Special Limited Time Offer – Join Today and Receive our RV Foundations Course FREE for One-Year! Valued at $127.Ā 

Oil Contamination in LP Gas Systems

Oil Contamination in LP Gas Systems 1

Liquid propane gas (LP) packs a large amount of energy into a small package. As a result, itā€™s an economical choice for RVers, and it is used for heating, cooking and to power the RV refrigerator when AC power isnā€™t available. My wife, Mao, and I run our business for six months of the year from our RV, never using shore power!

The story begins when we were camped at Boomerville, in Quartzsite, Arizona, for the annual January get-together. Mao and I were performing installations of our product, Fridge DefendĀ®. A group of folks was gathered around having a good time, seeking knowledge and sharing stories while I worked. This is simply the way we Escapees operate, and we love helping other RVers in need. That is what we are about! A gentleman came over and asked me if I was an RV tech. I said, ā€œNo, but I can help you with your refrigerator if you have an issue.ā€ I finished my work and went over to investigate his problem.

I learned that he began having problems with his propane system after he filled his LP tank. He had replaced his LP regulator but did not know why it had failed. His main issue was his refrigerator. When he found that it was not cooling on LP, he was wise enough to discontinue its use. I say wise because he could have created a dangerous situation by continued use. Iā€™ll cover this issue more later. Being Boomerville, we were all boondocking. He was able to power the refrigerator with his generator, but no one wants to run a generator all day and night as itā€™s too much exhaust and noise nuisance for happy neighbors!Ā 

Visual Inspection

Oil Contamination in LP Gas Systems 2
One Must Be Qualified To Perform a Pressure Test

Because the refrigerator worked on AC power but not LP, the first thing we did was open the burner housing to perform a visual inspection. We found there was brown oily residue below the burner. This was the proverbial smoking gun! We immediately understood why his LP regulator failed and why his refrigerator was not working on LP. When his tank was filled, he got a batch of oil in the LP. Itā€™s rare, but it happens. The oil can get into the system and destroy the LP regulator, plug burners and filters.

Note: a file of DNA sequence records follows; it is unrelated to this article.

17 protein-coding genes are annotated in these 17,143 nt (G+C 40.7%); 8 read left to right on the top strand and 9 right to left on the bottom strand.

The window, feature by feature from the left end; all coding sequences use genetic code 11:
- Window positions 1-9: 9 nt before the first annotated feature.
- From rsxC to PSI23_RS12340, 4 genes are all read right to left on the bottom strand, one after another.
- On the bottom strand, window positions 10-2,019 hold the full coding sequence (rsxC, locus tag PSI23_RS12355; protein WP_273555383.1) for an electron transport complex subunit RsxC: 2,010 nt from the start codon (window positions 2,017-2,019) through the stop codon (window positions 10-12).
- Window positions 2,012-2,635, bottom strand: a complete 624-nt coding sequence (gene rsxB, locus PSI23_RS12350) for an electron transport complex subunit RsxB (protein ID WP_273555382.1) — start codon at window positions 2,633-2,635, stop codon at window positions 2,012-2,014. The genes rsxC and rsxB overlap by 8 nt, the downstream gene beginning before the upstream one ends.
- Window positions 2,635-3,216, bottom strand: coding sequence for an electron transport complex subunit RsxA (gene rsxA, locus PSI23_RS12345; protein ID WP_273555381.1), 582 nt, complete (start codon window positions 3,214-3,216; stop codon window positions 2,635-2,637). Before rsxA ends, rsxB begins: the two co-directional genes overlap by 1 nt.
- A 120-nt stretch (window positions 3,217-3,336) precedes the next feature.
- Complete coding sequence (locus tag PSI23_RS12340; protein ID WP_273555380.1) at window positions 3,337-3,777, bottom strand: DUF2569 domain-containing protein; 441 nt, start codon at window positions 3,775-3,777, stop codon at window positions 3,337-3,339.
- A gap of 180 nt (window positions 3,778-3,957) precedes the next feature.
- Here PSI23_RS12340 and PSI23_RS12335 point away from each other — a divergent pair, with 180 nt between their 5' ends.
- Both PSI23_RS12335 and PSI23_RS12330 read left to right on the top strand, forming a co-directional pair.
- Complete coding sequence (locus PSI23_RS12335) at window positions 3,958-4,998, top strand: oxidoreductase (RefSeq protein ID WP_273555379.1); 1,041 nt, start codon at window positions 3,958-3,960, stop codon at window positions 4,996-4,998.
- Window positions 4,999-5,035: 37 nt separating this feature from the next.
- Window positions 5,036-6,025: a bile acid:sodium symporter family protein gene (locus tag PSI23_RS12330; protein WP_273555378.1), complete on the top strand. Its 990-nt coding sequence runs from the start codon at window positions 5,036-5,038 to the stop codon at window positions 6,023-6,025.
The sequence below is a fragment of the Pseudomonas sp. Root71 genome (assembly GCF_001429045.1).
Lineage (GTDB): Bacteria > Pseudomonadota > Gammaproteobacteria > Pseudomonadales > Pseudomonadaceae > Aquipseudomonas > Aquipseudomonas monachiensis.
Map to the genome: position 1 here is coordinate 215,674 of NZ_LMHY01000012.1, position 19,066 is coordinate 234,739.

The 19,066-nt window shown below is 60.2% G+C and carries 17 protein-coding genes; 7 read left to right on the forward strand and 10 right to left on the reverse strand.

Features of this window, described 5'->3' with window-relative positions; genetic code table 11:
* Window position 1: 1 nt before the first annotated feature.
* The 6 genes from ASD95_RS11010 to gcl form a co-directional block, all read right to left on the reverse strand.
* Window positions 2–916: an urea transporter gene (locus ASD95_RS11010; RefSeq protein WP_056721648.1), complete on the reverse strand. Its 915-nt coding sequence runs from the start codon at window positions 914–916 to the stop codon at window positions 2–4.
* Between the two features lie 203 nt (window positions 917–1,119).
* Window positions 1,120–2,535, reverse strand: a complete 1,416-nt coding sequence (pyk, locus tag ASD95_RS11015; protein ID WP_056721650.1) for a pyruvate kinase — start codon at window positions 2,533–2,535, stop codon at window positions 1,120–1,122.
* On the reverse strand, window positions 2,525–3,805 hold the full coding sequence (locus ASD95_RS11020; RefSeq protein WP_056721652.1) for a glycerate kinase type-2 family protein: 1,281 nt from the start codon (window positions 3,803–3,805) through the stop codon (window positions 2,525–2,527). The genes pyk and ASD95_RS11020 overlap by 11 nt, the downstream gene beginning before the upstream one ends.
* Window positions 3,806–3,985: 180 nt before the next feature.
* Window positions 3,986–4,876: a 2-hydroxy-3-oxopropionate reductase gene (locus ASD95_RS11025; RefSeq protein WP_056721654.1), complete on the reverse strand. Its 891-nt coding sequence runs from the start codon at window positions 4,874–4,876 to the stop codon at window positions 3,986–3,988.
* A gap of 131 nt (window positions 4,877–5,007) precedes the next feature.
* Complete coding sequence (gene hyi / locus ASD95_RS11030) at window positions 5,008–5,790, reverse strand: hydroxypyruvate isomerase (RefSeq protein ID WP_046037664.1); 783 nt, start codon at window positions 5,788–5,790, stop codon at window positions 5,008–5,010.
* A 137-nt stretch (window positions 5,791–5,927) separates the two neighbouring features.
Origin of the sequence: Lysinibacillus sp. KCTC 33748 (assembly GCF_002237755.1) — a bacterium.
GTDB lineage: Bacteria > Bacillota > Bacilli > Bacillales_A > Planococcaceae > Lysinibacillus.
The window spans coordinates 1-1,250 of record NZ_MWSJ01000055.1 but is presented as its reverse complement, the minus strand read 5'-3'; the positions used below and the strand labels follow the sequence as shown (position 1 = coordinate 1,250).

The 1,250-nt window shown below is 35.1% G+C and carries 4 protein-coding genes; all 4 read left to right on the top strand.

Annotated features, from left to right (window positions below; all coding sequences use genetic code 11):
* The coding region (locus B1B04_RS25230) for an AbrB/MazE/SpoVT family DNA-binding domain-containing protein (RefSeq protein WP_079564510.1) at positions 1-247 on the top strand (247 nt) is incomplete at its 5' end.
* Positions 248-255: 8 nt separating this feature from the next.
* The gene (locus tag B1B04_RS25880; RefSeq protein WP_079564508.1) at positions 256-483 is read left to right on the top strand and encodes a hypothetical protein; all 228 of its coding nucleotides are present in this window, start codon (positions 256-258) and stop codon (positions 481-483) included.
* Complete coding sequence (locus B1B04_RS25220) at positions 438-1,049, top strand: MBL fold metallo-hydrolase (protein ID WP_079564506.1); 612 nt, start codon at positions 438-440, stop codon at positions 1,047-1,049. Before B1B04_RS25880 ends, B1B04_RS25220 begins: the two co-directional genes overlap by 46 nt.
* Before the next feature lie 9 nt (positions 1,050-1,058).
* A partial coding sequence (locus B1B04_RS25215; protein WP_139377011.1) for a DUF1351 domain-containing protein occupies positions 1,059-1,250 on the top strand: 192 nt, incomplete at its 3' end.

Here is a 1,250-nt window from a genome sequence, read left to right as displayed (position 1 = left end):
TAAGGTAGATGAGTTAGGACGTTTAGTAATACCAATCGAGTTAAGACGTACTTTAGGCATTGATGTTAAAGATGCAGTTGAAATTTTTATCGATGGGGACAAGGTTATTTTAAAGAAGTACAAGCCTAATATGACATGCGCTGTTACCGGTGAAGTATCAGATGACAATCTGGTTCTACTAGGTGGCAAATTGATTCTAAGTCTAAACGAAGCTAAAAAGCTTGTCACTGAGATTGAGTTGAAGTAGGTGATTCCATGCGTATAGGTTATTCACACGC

This was the first time we have witnessed such an extreme case where oil actually came out of the refrigerator gas jet and collected on the bottom of the burner housing. The refrigerator was at least 18 feet from the tanks, and it takes a lot of oil to flow this far.

Ordinarily, oil contamination in the LP system is checked for in one of two ways: The first and most scientific method is to do a pressure test somewhere in the LP lines to make sure that the pressure regulator is supplying 11 inches of water column (11″ WC) gas pressure. The LP bottle and regulator are to the left. A drawing of a manometer attached to the LP regulator test port shows the principles behind the pressure test; the purple represents the water in the manometer. One must be qualified to perform this pressure test, so we will not go into manometer details here. What is to be understood from this drawing is that, if the pressure is 11″ WC at the regulator, and then the manometer is moved to the fridge solenoid-operated valve (SOV) ā€˜gas jet pressure test portā€™, and say 8″ WC is measured, then lower pressure is measured. The probable cause is a plugged SOV gas filter.

Cleaning the Filter

This brings us to the second method. After reading the above, one can understand what can go wrong, and then go directly to the suspected problem. This is exactly what we did. We were not carrying a manometer with us; we knew that there was an oil contamination issue by the evidence in the burner of the fridge, so we proceeded to go directly to the LP filter within the SOV valve.

We disconnected the LP supply line from the SOV valve after turning off the LP gas at the tank and bleeding off the residual pressure by lighting a burner on the stove. Once the inlet line is removed from the SOV valve, the Norcold refrigerator SOV has a foam filter that can be removed with a toothpick. (For most Dometic refrigerator SOVs, the filter is ceramic and has to be cleaned in place by flushing with 91 percent isopropyl alcohol.) The Norcold filter was placed into a glass jar with 91 percent isopropyl alcohol.

Finally, because of all the oil in the burner housing, we knew that the LP jet was contaminated. This was quite evident when, after removing the line from the SOV to the gas jet, oil began running out of the line. Once the jet was removed, we could look through it into the sunlight to see how restricted it was. We put it into a glass jar with the 91 percent isopropyl alcohol to soak. Naturally, we flushed out the line from the SOV to the jet, but it was getting dark and we had to finish our job before we lost light.

To finish the job, we installed the Fridge DefendĀ®. Why? As mentioned above, when the fridge is not cooling, it is because the boiler on the refrigerator is overheating. The only way to tell that the boiler is overheating is to install the Fridge DefendĀ®. Thus, as stated above, the owner of this fridge was wise, because he could have overheated his boiler to the point that it ruptured. This is how refrigerator fires occur.

How Fridge DefendĀ® Helped

You may ask, with the propane supply partially blocked by oil, how can the fridge overheat? If the blockage was complete, and there was no flame at all, it wouldnā€™t harm the fridge. However, because of the design of the boiler, too little heat is almost worse that too much! If the flame is too low, the reduced heat at the boiler will still boil off the ammonia without causing the necessary pumping action, leaving the cooling system stalled. No circulation in the cooling system will allow the boiler to run dry and overheat.